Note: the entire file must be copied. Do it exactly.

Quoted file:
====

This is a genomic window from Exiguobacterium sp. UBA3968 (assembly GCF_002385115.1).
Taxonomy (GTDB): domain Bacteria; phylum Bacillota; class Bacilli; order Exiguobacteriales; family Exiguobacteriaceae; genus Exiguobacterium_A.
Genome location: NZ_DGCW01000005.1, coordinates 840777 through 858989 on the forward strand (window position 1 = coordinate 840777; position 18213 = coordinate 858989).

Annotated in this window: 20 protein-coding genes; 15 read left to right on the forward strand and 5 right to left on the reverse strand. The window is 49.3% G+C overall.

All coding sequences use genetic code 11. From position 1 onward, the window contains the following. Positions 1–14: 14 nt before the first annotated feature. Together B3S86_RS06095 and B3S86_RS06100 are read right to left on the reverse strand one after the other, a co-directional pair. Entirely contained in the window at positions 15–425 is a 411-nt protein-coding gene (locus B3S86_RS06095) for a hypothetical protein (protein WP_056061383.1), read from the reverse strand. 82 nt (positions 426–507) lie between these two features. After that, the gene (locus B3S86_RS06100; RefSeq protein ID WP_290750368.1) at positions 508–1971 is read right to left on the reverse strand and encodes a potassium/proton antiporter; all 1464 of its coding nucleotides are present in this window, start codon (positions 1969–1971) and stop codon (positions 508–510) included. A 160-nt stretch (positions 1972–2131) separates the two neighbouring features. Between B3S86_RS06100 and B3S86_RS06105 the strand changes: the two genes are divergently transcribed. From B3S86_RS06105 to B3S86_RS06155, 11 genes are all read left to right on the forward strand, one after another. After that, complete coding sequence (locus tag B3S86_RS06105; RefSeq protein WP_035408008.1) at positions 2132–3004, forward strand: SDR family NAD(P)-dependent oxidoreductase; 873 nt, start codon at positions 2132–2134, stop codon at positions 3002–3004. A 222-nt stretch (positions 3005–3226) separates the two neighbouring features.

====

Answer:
This is a genomic window from Exiguobacterium sp. UBA3968 (assembly GCF_002385115.1).
Taxonomy (GTDB): domain Bacteria; phylum Bacillota; class Bacilli; order Exiguobacteriales; family Exiguobacteriaceae; genus Exiguobacterium_A.
Genome location: NZ_DGCW01000005.1, coordinates 840777 through 858989 on the forward strand (window position 1 = coordinate 840777; position 18213 = coordinate 858989).

Annotated in this window: 20 protein-coding genes; 15 read left to right on the forward strand and 5 right to left on the reverse strand. The window is 49.3% G+C overall.

All coding sequences use genetic code 11. From position 1 onward, the window contains the following. Positions 1–14: 14 nt before the first annotated feature. Together B3S86_RS06095 and B3S86_RS06100 are read right to left on the reverse strand one after the other, a co-directional pair. Entirely contained in the window at positions 15–425 is a 411-nt protein-coding gene (locus B3S86_RS06095) for a hypothetical protein (protein WP_056061383.1), read from the reverse strand. 82 nt (positions 426–507) lie between these two features. After that, the gene (locus B3S86_RS06100; RefSeq protein ID WP_290750368.1) at positions 508–1971 is read right to left on the reverse strand and encodes a potassium/proton antiporter; all 1464 of its coding nucleotides are present in this window, start codon (positions 1969–1971) and stop codon (positions 508–510) included. A 160-nt stretch (positions 1972–2131) separates the two neighbouring features. Between B3S86_RS06100 and B3S86_RS06105 the strand changes: the two genes are divergently transcribed. From B3S86_RS06105 to B3S86_RS06155, 11 genes are all read left to right on the forward strand, one after another. After that, complete coding sequence (locus tag B3S86_RS06105; RefSeq protein WP_035408008.1) at positions 2132–3004, forward strand: SDR family NAD(P)-dependent oxidoreductase; 873 nt, start codon at positions 2132–2134, stop codon at positions 3002–3004. A 222-nt stretch (positions 3005–3226) separates the two neighbouring features.